BLOOMINGTON — In their latest Big Ten tug of war, the Indiana Hoosiers tugged harder than Michigan State.
This is becoming a trend that seemed to be a reach just a couple of weeks ago. But pulling away from the Spartans 82-69 on Sunday afternoon at Assembly Hall was the third straight win for a team that was in woe-is-me-mode with three straight league losses.
The latest overwhelming of a serious league foe follows a 63-45 smothering of Wisconsin and an 80-65 walloping of Illinois.
From the first moment, the jammed-in crowd was roaring for the little things, expressing LOUD sentiments, as if those were the call letters of a radio station.
Now, the Hoosiers are 13-6 and 4-4 in the league after teetering from the long-term injuries to guard Xavier Johnson and forward Race Thompson. Thompson, who suffered a leg injury Jan. 5 and hadn’t played since, made his first cameos totaling a few minutes. The fans gave him a standing ovation for breathing.
Senior Trayce Jackson-Davis, who has been playing at the most supreme level of his career, scored 31 points, grabbed 15 rebounds and passed for four assists. These adoring fans would give him a standing O for biting his fingernails.
Tall at 6-foot-9 with the footwork of a dancer and the arm reach of a heavyweight boxer with matching confidence, Jackson-Davis just dares any team to try and cover him one-on-one in the low post, Illinois’ main mistake. Michigan State played a great deal of help defense with a second player dropping in on Jackson-Davis.
“I feel there’s not a person in the country who can guard me,” Jackson-Davis said Sunday of any kind of solo coverage.
That is bolder than his usual self-effacing commentary, but with the key injuries, which certainly contributed to the prior three-game losing streak, Jackson-Davis has uplifted his game and his team at a critical juncture.
“It’s pretty special,” said guard Trey Galloway of observing Jackson-Davis up close.
Galloway, a senior, and Tamar Bates, a sophomore, each added 17 points and were long-range complements to Jackson-Davis’ inside game.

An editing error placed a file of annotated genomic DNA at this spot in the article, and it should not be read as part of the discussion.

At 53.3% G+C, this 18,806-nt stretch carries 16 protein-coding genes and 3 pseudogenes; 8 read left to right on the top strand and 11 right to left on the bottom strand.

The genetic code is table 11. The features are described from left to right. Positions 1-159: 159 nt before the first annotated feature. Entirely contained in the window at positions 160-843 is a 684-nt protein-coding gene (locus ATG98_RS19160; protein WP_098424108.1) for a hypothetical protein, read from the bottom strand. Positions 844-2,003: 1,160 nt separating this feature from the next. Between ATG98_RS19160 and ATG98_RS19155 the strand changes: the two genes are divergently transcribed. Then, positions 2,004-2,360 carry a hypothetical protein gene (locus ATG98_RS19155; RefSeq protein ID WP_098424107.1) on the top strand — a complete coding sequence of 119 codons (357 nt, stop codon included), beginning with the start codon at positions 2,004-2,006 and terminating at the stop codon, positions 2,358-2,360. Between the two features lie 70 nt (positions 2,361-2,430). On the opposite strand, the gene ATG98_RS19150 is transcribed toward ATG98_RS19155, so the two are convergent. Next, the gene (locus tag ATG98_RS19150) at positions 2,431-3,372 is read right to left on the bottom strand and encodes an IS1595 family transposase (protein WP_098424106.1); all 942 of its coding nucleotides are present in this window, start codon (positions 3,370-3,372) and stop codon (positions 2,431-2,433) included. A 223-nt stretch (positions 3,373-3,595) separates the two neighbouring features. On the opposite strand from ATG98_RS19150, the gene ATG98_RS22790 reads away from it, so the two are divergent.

With two-fifths of the starting lineup residing on the bench for most of the month, this is what coach Mike Woodson sought as a way to bail out what he described as “a tailspin.” Others feared it may have symbolized immolating.
“When you lose two starters, it’s just a shell-shock to everybody,” Woodson said of the rest of the roster. “Mentally, we were smacked in the face.”
That may be a mixed metaphor, but it was true. It was time for others to take their turn.
“Practice became even harder,” Woodson said. “I demanded more. They’re not quitters. These guys are playing for something.”
That would be the Big Ten title and a place in the NCAA tournament.
Despite the vocal local support, the Hoosiers did start slowly against 13-7 Michigan State, shooting poorly for a stretch and falling behind 17-8 and 25-16. The Spartans were heavily aided by 6-9 Joey Hauser’s 22 points. Hauser is a major transfer arrival from Marquette. But he did not get the type of assistance from others Jackson-Davis did.
IU led 39-32 at the half and fended off several challenges before taking a better grip on the proceedings in the second half of the second half.
This response may have been heralded by Bates’ baby daughter, Leilani, who competed in the half-time baby crawl show and won the championship to the full-throated accompaniment of the IU-centric crowd.
Bates, who nailed five 3-pointers, seemed nearly as happy about her victory as the Hoosiers’.
“A comeback win,” Bates said of how the little girl overcame an early deficit. “Her first competition ever. She’s undefeated.”
It was an Indiana comeback win of less drama, albeit from early on, for IU, too, but while it’s too late to make a run at being undefeated, this stretch of major triumphs shows the Hoosiers are still very much alive in the race for the Big Ten regular-season crown.
Lew Freedman writes sports columns for The Tribune. Send comments to [email protected]